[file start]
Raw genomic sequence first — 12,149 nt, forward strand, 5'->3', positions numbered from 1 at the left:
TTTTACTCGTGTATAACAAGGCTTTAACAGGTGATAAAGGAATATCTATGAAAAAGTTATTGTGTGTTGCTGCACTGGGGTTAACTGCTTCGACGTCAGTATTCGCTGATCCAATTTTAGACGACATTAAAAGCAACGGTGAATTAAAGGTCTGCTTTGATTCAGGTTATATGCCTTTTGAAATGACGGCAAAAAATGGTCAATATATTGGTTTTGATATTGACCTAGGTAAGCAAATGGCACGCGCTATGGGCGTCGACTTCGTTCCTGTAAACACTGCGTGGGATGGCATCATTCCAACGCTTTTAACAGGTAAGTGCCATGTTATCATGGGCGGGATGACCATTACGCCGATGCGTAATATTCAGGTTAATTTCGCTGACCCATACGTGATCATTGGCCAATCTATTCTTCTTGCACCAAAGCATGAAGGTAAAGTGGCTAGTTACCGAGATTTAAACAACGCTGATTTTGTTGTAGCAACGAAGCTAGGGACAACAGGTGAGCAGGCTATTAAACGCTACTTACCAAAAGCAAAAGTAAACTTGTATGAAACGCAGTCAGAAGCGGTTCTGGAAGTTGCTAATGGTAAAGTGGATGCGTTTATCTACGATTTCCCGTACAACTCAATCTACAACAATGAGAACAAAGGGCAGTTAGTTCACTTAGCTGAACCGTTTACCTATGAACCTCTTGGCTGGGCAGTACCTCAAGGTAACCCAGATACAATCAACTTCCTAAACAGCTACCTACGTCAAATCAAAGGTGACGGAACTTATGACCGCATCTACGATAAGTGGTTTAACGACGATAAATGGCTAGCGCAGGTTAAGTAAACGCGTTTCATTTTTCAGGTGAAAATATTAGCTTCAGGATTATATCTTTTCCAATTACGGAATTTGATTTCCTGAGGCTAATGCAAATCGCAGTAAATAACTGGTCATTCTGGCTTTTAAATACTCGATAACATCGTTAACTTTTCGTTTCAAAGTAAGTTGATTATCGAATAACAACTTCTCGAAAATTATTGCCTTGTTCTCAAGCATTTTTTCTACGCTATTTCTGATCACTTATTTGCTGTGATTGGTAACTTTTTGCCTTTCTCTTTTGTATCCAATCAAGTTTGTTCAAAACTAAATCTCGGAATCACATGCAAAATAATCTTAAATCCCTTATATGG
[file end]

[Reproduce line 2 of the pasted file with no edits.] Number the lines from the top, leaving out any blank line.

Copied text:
TTTTACTCGTGTATAACAAGGCTTTAACAGGTGATAAAGGAATATCTATGAAAAAGTTATTGTGTGTTGCTGCACTGGGGTTAACTGCTTCGACGTCAGTATTCGCTGATCCAATTTTAGACGACATTAAAAGCAACGGTGAATTAAAGGTCTGCTTTGATTCAGGTTATATGCCTTTTGAAATGACGGCAAAAAATGGTCAATATATTGGTTTTGATATTGACCTAGGTAAGCAAATGGCACGCGCTATGGGCGTCGACTTCGTTCCTGTAAACACTGCGTGGGATGGCATCATTCCAACGCTTTTAACAGGTAAGTGCCATGTTATCATGGGCGGGATGACCATTACGCCGATGCGTAATATTCAGGTTAATTTCGCTGACCCATACGTGATCATTGGCCAATCTATTCTTCTTGCACCAAAGCATGAAGGTAAAGTGGCTAGTTACCGAGATTTAAACAACGCTGATTTTGTTGTAGCAACGAAGCTAGGGACAACAGGTGAGCAGGCTATTAAACGCTACTTACCAAAAGCAAAAGTAAACTTGTATGAAACGCAGTCAGAAGCGGTTCTGGAAGTTGCTAATGGTAAAGTGGATGCGTTTATCTACGATTTCCCGTACAACTCAATCTACAACAATGAGAACAAAGGGCAGTTAGTTCACTTAGCTGAACCGTTTACCTATGAACCTCTTGGCTGGGCAGTACCTCAAGGTAACCCAGATACAATCAACTTCCTAAACAGCTACCTACGTCAAATCAAAGGTGACGGAACTTATGACCGCATCTACGATAAGTGGTTTAACGACGATAAATGGCTAGCGCAGGTTAAGTAAACGCGTTTCATTTTTCAGGTGAAAATATTAGCTTCAGGATTATATCTTTTCCAATTACGGAATTTGATTTCCTGAGGCTAATGCAAATCGCAGTAAATAACTGGTCATTCTGGCTTTTAAATACTCGATAACATCGTTAACTTTTCGTTTCAAAGTAAGTTGATTATCGAATAACAACTTCTCGAAAATTATTGCCTTGTTCTCAAGCATTTTTTCTACGCTATTTCTGATCACTTATTTGCTGTGATTGGTAACTTTTTGCCTTTCTCTTTTGTATCCAATCAAGTTTGTTCAAAACTAAATCTCGGAATCACATGCAAAATAATCTTAAATCCCTTATATGG